Part 9 in our concealed carry series.
When preparing for concealed carry, you should look at the whole picture. The handgun, the holster, the ammunition and the clothing you adopt are all important.
A beginner often will choose a firearm and holster combination to adapt to individual mode of dress. You may adopt a light handgun and a pocket holster to fit dress trousers. Others adopt gear that is a non-sequitur to the common-sense choices others make. Sometimes, the results would be laughable if they were not so serious. As an example, a young man showed up at my class with a light jacket over a shoulder holster. The overbuilt rig printed under the jacket, and the young man gave the impression he was wearing a bra beneath his windbreaker. Others adopt improper covering garments and expose even well-made inside-the-waistband holsters.
When you deploy a certain size handgun and particular type of holster, you need to plan and choose clothing that complements the choices. We like being well-armed and obtaining gear that gives us a level playing field with our protein-fed ex-con criminal class. Adopting a quality inside-the-waistband (IWB) holster affords us the opportunity to effectively conceal a fighting pistol that is large and powerful enough to speak with authority on our behalf.
If you choose a belt holster, then you must select a covering garment that will conceal the full length of the holster. If you deploy the more concealable IWB holster, then a lighter garment that covers the handle of the firearm is all that is necessary. There are compromises inherent in every choice, but when considering the advantages of an IWB holster, it makes an intelligent choice. Those who dress around their defensive gear rather than make the gear fit the lifestyle choose an IWB. That is the qualifying difference between living the lifestyle and accommodating a handgun in a less serious way.
Choosing a Holster
When you begin to select carry gear, a holster comes first. While quality handguns are important and ammunition selection is a serious consideration, the holster will make or break your day. It cannot always be comfortable or light as a feather, neither should it be a chafing nuisance. A reasonably comfortable holster that offers a good balance of speed and retention is vital.
Extensive test programs proved several of the illustrated holster types. A holster should be a good design, comfortable, of supple leather and with quality stitching. It must ride close to the body while preserving the draw angle. I have used Don Hume Leathergoods IWB holsters, both dual-loop and belt-clip types, for many years. A respected maker enjoying well-earned success makes those. If you do not begin the search with quality holsters, then dressing around the holster means little.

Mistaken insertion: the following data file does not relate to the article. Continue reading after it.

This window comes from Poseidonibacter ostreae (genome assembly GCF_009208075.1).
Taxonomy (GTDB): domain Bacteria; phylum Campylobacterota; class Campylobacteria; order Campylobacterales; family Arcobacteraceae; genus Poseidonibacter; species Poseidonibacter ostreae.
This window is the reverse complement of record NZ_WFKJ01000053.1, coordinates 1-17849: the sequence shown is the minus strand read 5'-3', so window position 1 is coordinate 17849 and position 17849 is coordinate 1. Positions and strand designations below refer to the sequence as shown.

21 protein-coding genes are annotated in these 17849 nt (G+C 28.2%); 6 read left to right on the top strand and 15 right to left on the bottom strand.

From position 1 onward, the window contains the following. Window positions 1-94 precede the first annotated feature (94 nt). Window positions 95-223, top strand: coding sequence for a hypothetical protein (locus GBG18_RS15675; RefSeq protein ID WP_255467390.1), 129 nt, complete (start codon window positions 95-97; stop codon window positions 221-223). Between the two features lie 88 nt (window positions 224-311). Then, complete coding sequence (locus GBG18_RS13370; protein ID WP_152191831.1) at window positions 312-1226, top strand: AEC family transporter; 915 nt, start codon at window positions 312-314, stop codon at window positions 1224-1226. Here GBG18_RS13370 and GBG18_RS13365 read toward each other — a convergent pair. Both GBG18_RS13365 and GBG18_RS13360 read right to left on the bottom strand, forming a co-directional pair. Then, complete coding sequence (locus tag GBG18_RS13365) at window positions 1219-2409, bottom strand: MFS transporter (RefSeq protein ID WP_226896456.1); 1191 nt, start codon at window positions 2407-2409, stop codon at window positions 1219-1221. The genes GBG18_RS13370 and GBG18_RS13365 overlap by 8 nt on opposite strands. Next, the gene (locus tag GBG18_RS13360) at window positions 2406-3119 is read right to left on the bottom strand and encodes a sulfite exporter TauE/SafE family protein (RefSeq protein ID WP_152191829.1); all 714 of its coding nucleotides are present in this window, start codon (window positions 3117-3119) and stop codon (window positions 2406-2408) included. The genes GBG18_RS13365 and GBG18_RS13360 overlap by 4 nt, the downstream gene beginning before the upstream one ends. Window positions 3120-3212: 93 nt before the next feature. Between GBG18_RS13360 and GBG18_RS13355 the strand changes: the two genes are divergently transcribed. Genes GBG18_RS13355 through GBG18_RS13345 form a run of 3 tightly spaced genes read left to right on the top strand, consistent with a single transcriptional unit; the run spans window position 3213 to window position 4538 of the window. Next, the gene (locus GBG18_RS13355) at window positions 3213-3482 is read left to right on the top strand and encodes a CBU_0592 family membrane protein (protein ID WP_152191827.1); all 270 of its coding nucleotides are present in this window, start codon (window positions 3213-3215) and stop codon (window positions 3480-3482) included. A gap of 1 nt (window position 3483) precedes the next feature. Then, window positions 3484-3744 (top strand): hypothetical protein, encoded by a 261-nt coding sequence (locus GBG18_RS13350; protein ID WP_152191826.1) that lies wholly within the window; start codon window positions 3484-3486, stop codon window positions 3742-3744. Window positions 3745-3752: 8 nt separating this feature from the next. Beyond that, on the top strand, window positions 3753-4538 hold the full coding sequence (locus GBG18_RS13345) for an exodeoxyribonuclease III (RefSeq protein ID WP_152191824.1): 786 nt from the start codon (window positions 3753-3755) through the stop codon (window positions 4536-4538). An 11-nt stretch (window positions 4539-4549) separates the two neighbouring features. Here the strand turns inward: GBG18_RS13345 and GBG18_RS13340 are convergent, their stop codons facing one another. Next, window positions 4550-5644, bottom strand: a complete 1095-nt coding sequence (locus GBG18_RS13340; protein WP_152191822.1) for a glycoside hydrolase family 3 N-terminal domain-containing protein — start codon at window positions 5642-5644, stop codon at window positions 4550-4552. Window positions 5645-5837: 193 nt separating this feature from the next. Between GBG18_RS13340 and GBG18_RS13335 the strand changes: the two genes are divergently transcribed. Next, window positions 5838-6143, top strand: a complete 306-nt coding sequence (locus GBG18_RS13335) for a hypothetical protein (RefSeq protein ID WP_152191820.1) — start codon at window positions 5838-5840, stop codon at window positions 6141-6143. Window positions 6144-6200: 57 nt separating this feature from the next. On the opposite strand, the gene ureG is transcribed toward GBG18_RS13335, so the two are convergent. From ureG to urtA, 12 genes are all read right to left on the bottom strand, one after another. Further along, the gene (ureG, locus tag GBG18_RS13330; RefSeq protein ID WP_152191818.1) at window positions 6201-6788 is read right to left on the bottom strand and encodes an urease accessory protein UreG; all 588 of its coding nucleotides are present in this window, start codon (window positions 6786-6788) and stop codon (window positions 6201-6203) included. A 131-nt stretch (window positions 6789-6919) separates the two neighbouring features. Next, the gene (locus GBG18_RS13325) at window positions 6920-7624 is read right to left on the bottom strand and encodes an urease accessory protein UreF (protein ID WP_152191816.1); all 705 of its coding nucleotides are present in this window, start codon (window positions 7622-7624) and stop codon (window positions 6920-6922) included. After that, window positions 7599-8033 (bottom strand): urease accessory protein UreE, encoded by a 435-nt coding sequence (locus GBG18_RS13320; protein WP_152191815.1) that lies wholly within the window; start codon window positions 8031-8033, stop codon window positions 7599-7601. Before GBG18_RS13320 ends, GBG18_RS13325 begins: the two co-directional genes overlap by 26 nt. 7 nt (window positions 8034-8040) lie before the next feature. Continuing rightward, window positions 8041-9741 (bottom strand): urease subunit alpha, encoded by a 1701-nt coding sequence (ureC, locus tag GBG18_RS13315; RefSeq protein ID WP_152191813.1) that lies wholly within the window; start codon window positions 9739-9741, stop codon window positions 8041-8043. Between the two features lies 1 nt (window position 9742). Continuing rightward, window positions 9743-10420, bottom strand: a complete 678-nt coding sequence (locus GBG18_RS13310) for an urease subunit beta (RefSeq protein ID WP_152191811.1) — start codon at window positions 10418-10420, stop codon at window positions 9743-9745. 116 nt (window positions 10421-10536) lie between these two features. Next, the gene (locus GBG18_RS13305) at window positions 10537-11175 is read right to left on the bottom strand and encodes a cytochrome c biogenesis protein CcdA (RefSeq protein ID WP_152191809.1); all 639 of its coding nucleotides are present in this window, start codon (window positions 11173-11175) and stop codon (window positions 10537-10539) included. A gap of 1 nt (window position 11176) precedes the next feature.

The average dress belt is not up to the task of keeping a holster stabilized. A 40-ounce 1911, a 30-ounce Commander or a Glock 19 will shift and rotate even in a quality holster if the belt is not up to the task. So will a 9mm Shield, largely because it is so short. A sufficiently thick, double-stitched gun belt is necessary for an IWB holster.
You do not have to match the belt and the holster, and you often find relative bargains by purchasing the holster, belt and magazine carrier together. A double-stitched holster is ideal. The belt should not scream gun belt but should keep the pistol stabilized. You should buy the gun belt 1 inch larger than you normally wear to accommodate the extra girth of the pistol worn inside the trousers. That is not necessary with an on-the-belt holster, but the same belt will do double duty if you also deploy a standard, strong-side holster. The gun belt is essential to the program; if you go cheap on it, you simply will not have utility, speed, retention or comfort.
Choosing Outer Garments
The next step is outer garments. We should consider the worst-case scenario in which the IWB holster is the handiest, and that is carrying a serious handgun without a covering garment, such as a long jacket or sport coat. A pulled-out shirt or even a T-shirt should conceal the firearm. Among the most useful shirts is one from Kakadu Traders (kakadutradersaustrailia.com). A shirt specifically designed for concealed carry allows a greater range of movement than a simple dress shirt.